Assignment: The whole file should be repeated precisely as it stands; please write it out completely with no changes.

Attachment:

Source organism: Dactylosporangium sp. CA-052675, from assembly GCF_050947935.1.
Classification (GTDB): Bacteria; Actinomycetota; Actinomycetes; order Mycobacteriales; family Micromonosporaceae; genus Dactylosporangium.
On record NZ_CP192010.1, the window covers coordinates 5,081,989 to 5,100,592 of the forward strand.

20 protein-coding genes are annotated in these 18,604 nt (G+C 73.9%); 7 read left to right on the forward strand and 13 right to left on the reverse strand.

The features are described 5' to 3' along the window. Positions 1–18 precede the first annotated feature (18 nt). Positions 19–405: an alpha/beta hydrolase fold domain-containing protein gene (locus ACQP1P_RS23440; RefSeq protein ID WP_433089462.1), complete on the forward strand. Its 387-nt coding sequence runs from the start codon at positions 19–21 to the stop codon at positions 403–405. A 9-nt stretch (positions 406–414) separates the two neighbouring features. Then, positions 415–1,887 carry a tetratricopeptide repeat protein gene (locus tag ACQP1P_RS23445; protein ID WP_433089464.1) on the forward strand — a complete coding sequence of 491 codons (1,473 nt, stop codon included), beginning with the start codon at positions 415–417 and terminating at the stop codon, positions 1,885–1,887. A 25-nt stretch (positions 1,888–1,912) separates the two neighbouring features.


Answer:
Source organism: Dactylosporangium sp. CA-052675, from assembly GCF_050947935.1.
Classification (GTDB): Bacteria; Actinomycetota; Actinomycetes; order Mycobacteriales; family Micromonosporaceae; genus Dactylosporangium.
On record NZ_CP192010.1, the window covers coordinates 5,081,989 to 5,100,592 of the forward strand.

20 protein-coding genes are annotated in these 18,604 nt (G+C 73.9%); 7 read left to right on the forward strand and 13 right to left on the reverse strand.

The features are described 5' to 3' along the window. Positions 1–18 precede the first annotated feature (18 nt). Positions 19–405: an alpha/beta hydrolase fold domain-containing protein gene (locus ACQP1P_RS23440; RefSeq protein ID WP_433089462.1), complete on the forward strand. Its 387-nt coding sequence runs from the start codon at positions 19–21 to the stop codon at positions 403–405. A 9-nt stretch (positions 406–414) separates the two neighbouring features. Then, positions 415–1,887 carry a tetratricopeptide repeat protein gene (locus tag ACQP1P_RS23445; protein ID WP_433089464.1) on the forward strand — a complete coding sequence of 491 codons (1,473 nt, stop codon included), beginning with the start codon at positions 415–417 and terminating at the stop codon, positions 1,885–1,887. A 25-nt stretch (positions 1,888–1,912) separates the two neighbouring features.